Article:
I don’t know the place yet, but they’re pullin’ in some killer talent, including a couple of my ol’ Blind Pig Records stablemates: Debbie Davies & Popa Chubby.
This is gonna be a great chance to reunite with my new fave drummer pardner Zack Olsen, whom you can hear here poundin’ the tubs with me and Big Bones at Biscuits & Blues:
And as to Virgil and I, we were most recently caught together on New Year’s Day at my new weekly musical home Aptos St. BBQ, runnin’ down an alt. blues stomp-off of “If I Had Possession Over My Judgement Day”:
This particular trio format is a pretty odd one (National, Harmonica, Drums), but it’s a gas, with a lot of space for everyone to fill, and big responsibilities for the right hand thump; as there’s no bass …
Gon’ be playin’ tunes from the whole history; pre-Blind Pig, some Blind Pig era cuts, lil’ something from Tenderloin, even a cut from Crow, and of course some things from Devil’s Buttermilk and Demanding To Be Next.
Not to mention a whole slew of Bukka White, Son House, Fred MacDowell, Blind Willie Johnson, Sleepy John Estes, etc.
For this edition of Songs From The Vaults, we’re going to look at a tune called “Old Jim Granger.” This was recorded for, and released on, The Tenderloin EP, a joint release between US-based Blind Pig Records, and UK-based Wah Tup Records.
It was recorded at Coast in San Francisco (if memory serves?), and features Steve Escobar on drums, Danny Uzilevsky on bass, Big Bones on harmonica, and yours truly on National and vocals.
The sessions were engineered by Bryan Zee.
The tune is in Dm, and The National is tuned to Open Dm (D A D F A D).
Q: Where does the name Preacher Boy come from? A: Well, it started out essentially as a demi-derisive nickname a good friend used to call me when I’d get to soapboxing too much; sort of a Hazel Motes call out.
Q: How many Preacher Boy albums are there? A: 6, if you include the 4-song Tenderloin EP:
Preacher Boy & The Natural Blues (Blind Pig Records)
Gutters & Pews (Blind Pig Records)
The Tenderloin EP (Blind Pig Records/Wah Tup Records)
Q: Best gigs ever? A: Too many to count! How about favorite acts I’ve gotten to perform with? Some highlights:
Opening for Taj Mahal in Denver, Colorado
With Los Lobos at The Catalyst in Santa Cruz, and then with JJ Cale at The Catalyst
Opening for Shane MacGowan (The Pogues) at his annual X-mas show in London, ON my 30th birthday!
The San Francisco Blues Festival, the same day and stage as John Lee Hooker
Guesting in the set with Eagle-Eye Cherry, for his live concert film at Shepherd’s Bush, in London
Opening for Clarence Gatemouth Brown at The Great American Music Hall
With Sonny Landreth at The Great American Music Hall
4 different shows at Slim’s in SF, opening for Bob Geldof, Peter Wolf, Jimmy Vaughan, and The Texas Tornadoes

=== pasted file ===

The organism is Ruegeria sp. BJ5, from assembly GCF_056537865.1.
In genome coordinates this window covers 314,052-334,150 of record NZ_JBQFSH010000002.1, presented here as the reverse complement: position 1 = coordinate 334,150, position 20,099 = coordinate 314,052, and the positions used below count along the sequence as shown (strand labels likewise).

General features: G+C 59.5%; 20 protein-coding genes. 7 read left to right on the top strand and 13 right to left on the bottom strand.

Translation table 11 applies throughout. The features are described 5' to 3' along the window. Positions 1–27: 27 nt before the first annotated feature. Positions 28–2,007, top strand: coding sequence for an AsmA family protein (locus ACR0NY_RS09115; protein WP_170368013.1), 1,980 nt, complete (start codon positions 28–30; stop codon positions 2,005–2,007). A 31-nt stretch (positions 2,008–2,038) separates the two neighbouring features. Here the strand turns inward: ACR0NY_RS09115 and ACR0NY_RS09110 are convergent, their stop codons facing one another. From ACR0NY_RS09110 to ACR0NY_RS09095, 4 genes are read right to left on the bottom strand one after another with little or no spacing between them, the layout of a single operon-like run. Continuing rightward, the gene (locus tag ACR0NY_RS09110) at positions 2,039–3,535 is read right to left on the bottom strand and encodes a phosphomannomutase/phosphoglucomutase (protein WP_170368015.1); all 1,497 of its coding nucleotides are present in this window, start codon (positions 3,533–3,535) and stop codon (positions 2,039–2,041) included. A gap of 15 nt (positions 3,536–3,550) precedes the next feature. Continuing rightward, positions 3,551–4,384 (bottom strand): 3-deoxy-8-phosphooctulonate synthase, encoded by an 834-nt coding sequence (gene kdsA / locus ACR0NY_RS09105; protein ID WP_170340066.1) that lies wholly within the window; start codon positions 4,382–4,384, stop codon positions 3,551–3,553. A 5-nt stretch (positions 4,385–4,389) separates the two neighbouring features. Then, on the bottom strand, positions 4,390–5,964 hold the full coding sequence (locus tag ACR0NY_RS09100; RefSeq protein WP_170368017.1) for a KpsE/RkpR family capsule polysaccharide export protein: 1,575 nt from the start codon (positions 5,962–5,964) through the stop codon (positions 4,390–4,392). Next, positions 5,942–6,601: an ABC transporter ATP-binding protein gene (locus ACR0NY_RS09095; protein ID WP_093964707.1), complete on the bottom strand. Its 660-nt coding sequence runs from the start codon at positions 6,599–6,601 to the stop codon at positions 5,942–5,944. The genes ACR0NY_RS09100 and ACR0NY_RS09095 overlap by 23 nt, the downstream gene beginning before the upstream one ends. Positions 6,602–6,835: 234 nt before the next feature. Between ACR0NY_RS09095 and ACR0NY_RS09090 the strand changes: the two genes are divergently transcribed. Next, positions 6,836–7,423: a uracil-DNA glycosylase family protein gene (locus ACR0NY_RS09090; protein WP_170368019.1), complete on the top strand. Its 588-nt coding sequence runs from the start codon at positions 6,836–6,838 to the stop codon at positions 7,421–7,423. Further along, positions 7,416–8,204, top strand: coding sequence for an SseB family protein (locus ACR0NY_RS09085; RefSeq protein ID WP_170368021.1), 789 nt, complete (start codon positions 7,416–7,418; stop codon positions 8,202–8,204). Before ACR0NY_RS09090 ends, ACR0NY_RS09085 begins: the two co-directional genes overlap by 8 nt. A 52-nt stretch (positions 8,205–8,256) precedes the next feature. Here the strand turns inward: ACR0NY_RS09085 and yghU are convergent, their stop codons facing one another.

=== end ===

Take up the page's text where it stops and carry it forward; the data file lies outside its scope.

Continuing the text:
With AJ Croce at Moulin Blues in The Netherlands
Opening for Cracker at The Warfield
Playing the Glastonbury Festival on the same bill as Portishead, Nick Cave, and Bob Dylan
Opening for CJ Chenier in LA, and for Buckwheat Zydeco at Bimbo’s in SF
Opening for Chris Whitley in Portland, OR
Playing opposite Chris Isaak at The Paradise Lounge in SF
Opening for Charlie Musselwhite at The House of Blues in New Orleans
Q: How old is your National? A: 1936! And actually, I’m so fortunate, I have two now, both from 1936!
Q: What tunings do you use on your Nationals? A: Well, as I said, I have two, and I use them differently; what I call “The National” (the one my Grandpa gave me) is my slide instrument, so on that one, I use primarily Open G and Open D, and the minors of each as well. My second National (the one that belonged to my Grandpa, and was passed down to me when he passed) I keep mainly in standard, though I’ll occasionally do Drop D or something like that. I have one tune for which I use a really strange tuning (Open C, essentially, but with no 3rd: CGCGCC), and I generally do that on this second National as well.
Q: What do you think about all the Tom Waits comparisons you’ve received over the years? A: Well, two things, I suppose: 1) High praise, and 2) A lot of people need to go listen to Blind Willie Johnson, Bukka White, Charley Patton, Dave Van Ronk, Lemmy, Louis Armstrong, and Captain Beefheart.
Q: What’s the most successful song you’ve ever recorded? A: Depends on the criteria for judging, really, so, four answers:
If you ask my bank account, it’s “Long Way Around” which I wrote with Eagle-Cherry. We recorded it at The Magic Shop in New York with Rick Rubin producing, and Eagle-Eye’s sister Neneh sung on it, and it went on to be certified Gold in Europe.
If you ask iTunes, it’s probably the version of “Old Boyfriends” I did for a Waits tribute album. Per the question above, I was a little put out by the request initially, but decided to do it as I found what I thought was a clever way to circumnavigate the vocal comparisons; Waits never sung “Old Boyfriends,” Crystal Gayle did, on the One From The Heart Soundtrack. So that’s the one I covered!
If you ask my discography, it would probably be “I Won’t Be There” from Gutters & Pews, as I think that’s the one that’s been anthologized the most. Or perhaps “This Is New York,” because that made it onto the Approaching Union Square soundtrack.
“Dead, Boy!” Because that was the first “professional” song I recorded with my National, and it was for my debut album, for my first record label! Thus, the beginning of it all …
Q: What got you into this music in the first place? A: Simple. Side 1, song 1, of a Vanguard Twofer that collected all the great country blues performers who had performed at the Newport Folk Festival in the 60s. I put it on my record player with NO idea what to expect, and along came the first song: Mississippi John Hurt playing “Sliding Delta.” And that was it, man. I heard it, and I said, “I’m sorry Joe Strummer, but THAT! I want to be able to do THAT!”